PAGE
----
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At the time I first realized I might be fictional, my weekdays were spent at a publicly funded institution on the north side of Indianapolis called White River High School, where I was required to eat lunch at a particular time -- between 12:37 P.M. and 1:14 P.M. -- by forces so much large than myself that I couldn't even begin to identify them.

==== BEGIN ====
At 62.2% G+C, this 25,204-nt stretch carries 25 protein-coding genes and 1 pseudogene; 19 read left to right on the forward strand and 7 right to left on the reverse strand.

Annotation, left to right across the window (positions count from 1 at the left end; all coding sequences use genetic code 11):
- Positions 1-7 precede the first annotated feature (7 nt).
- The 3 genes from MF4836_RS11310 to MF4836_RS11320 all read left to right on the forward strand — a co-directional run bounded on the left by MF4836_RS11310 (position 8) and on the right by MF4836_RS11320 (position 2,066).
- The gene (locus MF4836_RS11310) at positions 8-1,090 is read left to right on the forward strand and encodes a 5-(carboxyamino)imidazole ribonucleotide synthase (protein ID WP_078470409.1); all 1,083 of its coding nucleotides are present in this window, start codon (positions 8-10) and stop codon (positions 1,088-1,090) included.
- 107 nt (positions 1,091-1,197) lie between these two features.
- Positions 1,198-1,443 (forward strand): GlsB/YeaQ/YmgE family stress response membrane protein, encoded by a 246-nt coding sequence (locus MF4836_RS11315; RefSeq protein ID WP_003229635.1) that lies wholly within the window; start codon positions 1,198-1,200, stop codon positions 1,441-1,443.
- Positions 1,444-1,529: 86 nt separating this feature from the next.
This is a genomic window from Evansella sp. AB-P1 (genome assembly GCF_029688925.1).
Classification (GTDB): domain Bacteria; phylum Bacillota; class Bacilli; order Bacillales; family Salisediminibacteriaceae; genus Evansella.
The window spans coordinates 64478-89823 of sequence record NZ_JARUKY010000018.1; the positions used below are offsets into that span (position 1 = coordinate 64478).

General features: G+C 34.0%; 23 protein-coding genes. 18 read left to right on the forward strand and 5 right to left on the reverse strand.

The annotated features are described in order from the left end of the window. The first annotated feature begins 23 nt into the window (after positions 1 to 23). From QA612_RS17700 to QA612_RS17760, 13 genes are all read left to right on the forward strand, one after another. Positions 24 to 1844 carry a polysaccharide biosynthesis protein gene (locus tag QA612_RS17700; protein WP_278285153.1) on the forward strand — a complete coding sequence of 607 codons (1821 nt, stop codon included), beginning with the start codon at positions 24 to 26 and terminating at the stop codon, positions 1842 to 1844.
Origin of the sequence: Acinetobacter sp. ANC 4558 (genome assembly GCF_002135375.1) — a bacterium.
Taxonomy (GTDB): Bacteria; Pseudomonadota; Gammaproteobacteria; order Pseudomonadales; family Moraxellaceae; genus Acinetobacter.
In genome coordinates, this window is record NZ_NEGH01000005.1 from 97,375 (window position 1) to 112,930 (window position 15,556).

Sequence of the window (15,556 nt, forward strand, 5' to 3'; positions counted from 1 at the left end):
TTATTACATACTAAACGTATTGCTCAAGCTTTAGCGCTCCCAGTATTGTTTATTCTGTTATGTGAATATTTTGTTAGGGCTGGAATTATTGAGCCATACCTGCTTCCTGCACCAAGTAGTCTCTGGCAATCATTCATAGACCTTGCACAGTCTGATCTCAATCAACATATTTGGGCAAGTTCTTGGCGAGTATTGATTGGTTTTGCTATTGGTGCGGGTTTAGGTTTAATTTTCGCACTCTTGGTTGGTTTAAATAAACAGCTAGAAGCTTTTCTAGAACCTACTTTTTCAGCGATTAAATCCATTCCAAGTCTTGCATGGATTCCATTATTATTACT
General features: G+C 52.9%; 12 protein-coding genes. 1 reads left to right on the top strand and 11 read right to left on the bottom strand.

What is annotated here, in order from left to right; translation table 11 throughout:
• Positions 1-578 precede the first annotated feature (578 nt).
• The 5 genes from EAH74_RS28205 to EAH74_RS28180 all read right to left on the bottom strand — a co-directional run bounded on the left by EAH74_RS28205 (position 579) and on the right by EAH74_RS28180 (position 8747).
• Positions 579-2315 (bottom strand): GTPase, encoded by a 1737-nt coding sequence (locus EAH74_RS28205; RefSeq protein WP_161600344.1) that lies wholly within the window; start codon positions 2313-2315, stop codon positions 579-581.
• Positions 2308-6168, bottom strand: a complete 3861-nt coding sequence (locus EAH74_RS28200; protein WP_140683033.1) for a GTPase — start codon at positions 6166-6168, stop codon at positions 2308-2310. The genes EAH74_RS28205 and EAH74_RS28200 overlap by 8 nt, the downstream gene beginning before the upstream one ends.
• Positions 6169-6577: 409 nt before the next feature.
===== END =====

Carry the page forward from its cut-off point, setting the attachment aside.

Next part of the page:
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No one ever says goodbye unless they want to see you again.
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(Click to show. Warning: May contain spoilers.)
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It all begins with a fugitive billionaire and the promise of a cash reward. Turtles All the Way Down is about lifelong friendship, the intimacy of an unexpected reunion, Star Wars fan fiction, and tuatara. But at its heart is Aza Holmes, a young woman navigating daily existence within the ever-tightening spiral of her own thoughts.… (more)